What is Corporate Governance ?
Corporate Governance pertains to structures, processes and culture for the direction and control of companies. It concerns the relationships among the management, the management oversight body (usually the Board of Directors, sometimes substituted or supplemented by a Supervisory Board), controlling shareholders, minority shareholders and other stakeholders.
Direction means ALL the decisions that relate to setting the overall strategic direction of the company including :
- Long term strategic decisions including large scale investment decisions
- Mergers and Acquisitions
- Succession planning and appointment of senior managers.
Control means ALL the actions necessary to oversee management’s performance and follow-up on the implementation of the strategic decisions already taken.
Why does it matter ?
Good Corporate Governance ensures a clear definition of the role, duties, rights and expectations of each of a firm’s governing bodies.
It follows that good Corporate Governance confers benefits to the business as it promotes conditions that are conducive to sustainable development of the business and improve its resilience to shocks and challenges, thus also enhancing its longevity. Absence or failures of Corporate Governance undermine a company’s resilience and can therefore increase the risks of business distress and failure.
Following high profile business attributed or linked to Corporate Governance failings or shortcomings, many countries have introduced mandatory Codes of Corporate Governance as a form of pre-emptive safeguarding. In many jurisdictions listed companies not only have to adhere to the relevant Code of Corporate Governance, they also have to report publicly on their compliance. Capital providers, such as banks and institutional investors are increasingly mindful of companies’ records on Corporate Governance and companies with poor records can find their access to capital is negatively affected. Conversely, companies with good records of Corporate Governance are rewarded by better market ratings.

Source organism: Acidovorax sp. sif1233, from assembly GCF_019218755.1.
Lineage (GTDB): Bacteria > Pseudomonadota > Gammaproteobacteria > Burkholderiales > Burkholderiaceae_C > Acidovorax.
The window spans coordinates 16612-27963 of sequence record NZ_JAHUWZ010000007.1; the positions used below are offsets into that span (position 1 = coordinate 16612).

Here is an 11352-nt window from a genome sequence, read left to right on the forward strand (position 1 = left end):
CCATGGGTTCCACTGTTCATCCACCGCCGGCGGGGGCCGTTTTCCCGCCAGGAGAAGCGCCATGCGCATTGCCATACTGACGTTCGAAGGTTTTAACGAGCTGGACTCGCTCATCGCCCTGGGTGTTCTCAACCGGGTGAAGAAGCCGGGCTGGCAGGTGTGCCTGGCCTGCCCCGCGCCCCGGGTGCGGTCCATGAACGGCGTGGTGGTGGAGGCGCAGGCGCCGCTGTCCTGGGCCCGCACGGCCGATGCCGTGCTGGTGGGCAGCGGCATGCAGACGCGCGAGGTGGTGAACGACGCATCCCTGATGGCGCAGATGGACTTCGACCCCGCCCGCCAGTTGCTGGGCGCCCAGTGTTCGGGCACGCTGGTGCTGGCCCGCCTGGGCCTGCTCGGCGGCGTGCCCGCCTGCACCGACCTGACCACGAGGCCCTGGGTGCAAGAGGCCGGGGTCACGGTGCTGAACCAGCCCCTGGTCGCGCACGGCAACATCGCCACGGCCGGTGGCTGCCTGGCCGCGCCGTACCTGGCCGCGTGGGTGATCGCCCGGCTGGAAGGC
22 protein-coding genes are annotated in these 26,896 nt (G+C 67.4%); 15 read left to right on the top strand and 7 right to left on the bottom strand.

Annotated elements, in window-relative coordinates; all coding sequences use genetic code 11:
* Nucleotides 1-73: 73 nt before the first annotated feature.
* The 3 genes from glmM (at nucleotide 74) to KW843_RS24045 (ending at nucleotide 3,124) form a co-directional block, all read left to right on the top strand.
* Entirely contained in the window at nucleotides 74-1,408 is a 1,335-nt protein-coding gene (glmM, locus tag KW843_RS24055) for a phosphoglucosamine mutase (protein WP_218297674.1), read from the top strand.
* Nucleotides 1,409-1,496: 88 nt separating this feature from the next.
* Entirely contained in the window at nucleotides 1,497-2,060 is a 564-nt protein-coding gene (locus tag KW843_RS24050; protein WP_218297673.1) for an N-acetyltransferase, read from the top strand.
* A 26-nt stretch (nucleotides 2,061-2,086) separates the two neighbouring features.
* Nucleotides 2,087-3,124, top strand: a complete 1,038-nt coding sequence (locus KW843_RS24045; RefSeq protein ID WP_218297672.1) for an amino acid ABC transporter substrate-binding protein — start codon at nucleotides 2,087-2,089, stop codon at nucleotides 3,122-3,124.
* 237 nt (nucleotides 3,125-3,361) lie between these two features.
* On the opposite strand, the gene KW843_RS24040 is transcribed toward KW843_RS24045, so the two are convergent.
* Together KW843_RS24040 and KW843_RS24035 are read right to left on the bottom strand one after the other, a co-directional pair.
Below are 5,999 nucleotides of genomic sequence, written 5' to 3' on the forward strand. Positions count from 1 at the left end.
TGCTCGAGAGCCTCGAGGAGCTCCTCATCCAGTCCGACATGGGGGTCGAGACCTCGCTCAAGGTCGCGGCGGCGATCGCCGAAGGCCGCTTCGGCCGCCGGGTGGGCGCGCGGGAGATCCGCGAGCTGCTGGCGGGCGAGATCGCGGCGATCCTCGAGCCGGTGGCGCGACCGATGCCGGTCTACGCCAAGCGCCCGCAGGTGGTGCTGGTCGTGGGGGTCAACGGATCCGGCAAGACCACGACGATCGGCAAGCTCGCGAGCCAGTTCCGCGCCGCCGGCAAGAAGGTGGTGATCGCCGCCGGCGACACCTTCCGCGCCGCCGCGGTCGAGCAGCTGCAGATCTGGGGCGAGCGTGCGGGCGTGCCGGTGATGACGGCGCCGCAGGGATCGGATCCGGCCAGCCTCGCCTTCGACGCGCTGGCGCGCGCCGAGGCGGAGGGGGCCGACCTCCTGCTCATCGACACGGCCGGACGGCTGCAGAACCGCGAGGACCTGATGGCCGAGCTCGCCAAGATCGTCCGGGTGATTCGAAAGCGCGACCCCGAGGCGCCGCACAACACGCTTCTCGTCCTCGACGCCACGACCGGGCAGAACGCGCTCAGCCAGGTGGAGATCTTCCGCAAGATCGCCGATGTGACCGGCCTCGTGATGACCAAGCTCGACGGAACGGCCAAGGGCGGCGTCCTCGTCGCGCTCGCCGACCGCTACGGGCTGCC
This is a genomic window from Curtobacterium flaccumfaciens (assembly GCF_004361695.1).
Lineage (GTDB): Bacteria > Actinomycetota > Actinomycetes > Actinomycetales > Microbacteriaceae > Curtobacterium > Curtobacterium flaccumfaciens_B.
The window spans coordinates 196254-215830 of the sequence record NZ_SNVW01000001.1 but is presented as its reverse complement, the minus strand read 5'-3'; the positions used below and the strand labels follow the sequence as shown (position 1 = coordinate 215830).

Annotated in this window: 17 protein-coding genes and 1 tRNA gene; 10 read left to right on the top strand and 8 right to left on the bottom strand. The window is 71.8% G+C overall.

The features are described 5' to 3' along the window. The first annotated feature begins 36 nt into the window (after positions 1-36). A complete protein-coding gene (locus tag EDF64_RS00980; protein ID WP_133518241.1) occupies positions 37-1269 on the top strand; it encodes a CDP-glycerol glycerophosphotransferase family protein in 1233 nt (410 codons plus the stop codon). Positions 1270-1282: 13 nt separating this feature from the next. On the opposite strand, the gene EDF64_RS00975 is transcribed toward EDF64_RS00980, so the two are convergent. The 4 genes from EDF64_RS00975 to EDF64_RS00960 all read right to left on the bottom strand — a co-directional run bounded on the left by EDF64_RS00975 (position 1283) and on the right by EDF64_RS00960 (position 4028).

How do you introduce Corporate Governance ?
At a minimum a company, its owners, oversight body and management should aim for meeting the relevant prevailing Code of Corporate Governance in the country or countries where they are operating. But, whilst meeting at least such standards as all companies are expected to meet is necessary in order to mitigate the biggest risks from absence or failure of Corporate Governance, it is not sufficient in order to reap the full benefits from Corporate Governance. In order to do that, a company needs to go further and adopt best-in-class standards that may be beyond what others are prepared to do in this area. External advisors can assist in the benchmarking of where a company is and in setting the course of where it needs to get to. Ultimately, introducing Corporate Governance is about addressing each of the following :
- Formulating and adopting a Code of Corporate Governance
- Formulating and adopting a Code of Conduct
- Empowering and promoting a culture of transparency and accountability